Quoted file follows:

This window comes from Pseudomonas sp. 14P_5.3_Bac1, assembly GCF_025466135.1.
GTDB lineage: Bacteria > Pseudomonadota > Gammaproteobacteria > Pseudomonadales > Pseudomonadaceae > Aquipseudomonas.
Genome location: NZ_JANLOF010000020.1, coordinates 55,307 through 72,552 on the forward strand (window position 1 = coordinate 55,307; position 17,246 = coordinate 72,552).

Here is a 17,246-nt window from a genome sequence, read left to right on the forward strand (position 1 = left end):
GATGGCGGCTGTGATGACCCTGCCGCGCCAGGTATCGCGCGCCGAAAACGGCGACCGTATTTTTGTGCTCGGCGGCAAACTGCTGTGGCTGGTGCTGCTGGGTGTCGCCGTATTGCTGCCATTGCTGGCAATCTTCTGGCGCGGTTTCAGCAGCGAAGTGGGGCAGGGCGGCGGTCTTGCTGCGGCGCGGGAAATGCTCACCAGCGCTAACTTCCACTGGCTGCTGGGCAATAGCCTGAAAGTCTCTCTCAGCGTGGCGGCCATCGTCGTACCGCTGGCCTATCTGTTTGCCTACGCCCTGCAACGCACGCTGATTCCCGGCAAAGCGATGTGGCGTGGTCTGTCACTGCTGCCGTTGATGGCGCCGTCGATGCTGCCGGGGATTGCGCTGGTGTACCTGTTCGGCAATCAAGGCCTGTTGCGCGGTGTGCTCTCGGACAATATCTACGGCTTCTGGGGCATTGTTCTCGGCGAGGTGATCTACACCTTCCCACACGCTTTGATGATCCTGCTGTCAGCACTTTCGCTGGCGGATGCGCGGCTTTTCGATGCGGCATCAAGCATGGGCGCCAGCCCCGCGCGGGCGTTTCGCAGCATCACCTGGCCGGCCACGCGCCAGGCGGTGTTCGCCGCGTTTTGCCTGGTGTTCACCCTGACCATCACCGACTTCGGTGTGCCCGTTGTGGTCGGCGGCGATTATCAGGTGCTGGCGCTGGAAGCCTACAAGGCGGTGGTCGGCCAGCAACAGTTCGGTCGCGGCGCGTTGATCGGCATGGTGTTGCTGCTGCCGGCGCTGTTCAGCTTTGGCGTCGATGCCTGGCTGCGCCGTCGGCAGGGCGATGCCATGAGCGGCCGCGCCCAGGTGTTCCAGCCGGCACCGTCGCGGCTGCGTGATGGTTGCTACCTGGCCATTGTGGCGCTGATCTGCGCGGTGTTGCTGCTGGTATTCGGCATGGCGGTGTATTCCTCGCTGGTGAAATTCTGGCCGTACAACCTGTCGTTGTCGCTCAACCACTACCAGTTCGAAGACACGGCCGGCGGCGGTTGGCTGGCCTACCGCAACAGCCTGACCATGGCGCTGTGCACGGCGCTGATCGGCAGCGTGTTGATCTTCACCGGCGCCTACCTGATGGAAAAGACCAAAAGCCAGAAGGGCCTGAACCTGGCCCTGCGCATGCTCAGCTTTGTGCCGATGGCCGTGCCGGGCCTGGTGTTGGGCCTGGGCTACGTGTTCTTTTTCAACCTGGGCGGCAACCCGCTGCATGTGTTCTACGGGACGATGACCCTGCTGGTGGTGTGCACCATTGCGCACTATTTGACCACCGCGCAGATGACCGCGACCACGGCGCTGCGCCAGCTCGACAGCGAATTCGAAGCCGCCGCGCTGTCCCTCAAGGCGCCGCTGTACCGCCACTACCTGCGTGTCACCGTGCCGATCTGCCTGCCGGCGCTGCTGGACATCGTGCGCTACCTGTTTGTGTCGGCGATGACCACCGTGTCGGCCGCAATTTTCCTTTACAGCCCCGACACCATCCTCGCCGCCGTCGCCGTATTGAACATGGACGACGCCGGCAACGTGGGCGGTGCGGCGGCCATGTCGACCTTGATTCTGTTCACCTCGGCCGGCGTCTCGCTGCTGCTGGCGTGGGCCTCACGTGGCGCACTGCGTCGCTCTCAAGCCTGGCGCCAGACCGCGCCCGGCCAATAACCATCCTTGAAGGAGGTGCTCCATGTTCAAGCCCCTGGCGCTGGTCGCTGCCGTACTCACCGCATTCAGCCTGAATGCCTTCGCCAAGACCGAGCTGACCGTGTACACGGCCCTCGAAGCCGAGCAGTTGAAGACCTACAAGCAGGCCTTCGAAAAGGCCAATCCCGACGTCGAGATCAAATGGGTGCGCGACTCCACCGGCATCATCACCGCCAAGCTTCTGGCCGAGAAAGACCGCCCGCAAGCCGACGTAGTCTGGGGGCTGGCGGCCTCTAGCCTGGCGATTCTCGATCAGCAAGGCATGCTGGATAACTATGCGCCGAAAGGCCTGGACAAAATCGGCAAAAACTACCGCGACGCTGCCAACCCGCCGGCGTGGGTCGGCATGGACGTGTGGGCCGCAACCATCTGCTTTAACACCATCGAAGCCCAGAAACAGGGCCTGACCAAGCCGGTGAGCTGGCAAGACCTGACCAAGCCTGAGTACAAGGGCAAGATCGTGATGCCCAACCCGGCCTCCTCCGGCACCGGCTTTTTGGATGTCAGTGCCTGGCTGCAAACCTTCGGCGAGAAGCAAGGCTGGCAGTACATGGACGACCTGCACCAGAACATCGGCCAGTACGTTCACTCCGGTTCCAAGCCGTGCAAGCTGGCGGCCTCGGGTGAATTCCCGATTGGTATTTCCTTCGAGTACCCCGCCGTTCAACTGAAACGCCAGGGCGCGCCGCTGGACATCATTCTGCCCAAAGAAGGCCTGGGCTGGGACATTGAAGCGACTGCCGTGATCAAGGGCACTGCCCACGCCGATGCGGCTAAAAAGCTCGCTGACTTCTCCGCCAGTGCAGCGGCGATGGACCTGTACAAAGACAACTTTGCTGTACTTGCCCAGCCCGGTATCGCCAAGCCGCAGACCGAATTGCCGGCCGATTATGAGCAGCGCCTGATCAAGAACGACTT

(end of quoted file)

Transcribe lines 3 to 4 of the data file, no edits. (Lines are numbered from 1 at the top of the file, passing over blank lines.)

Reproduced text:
Genome location: NZ_JANLOF010000020.1, coordinates 55,307 through 72,552 on the forward strand (window position 1 = coordinate 55,307; position 17,246 = coordinate 72,552).

Here is a 17,246-nt window from a genome sequence, read left to right on the forward strand (position 1 = left end):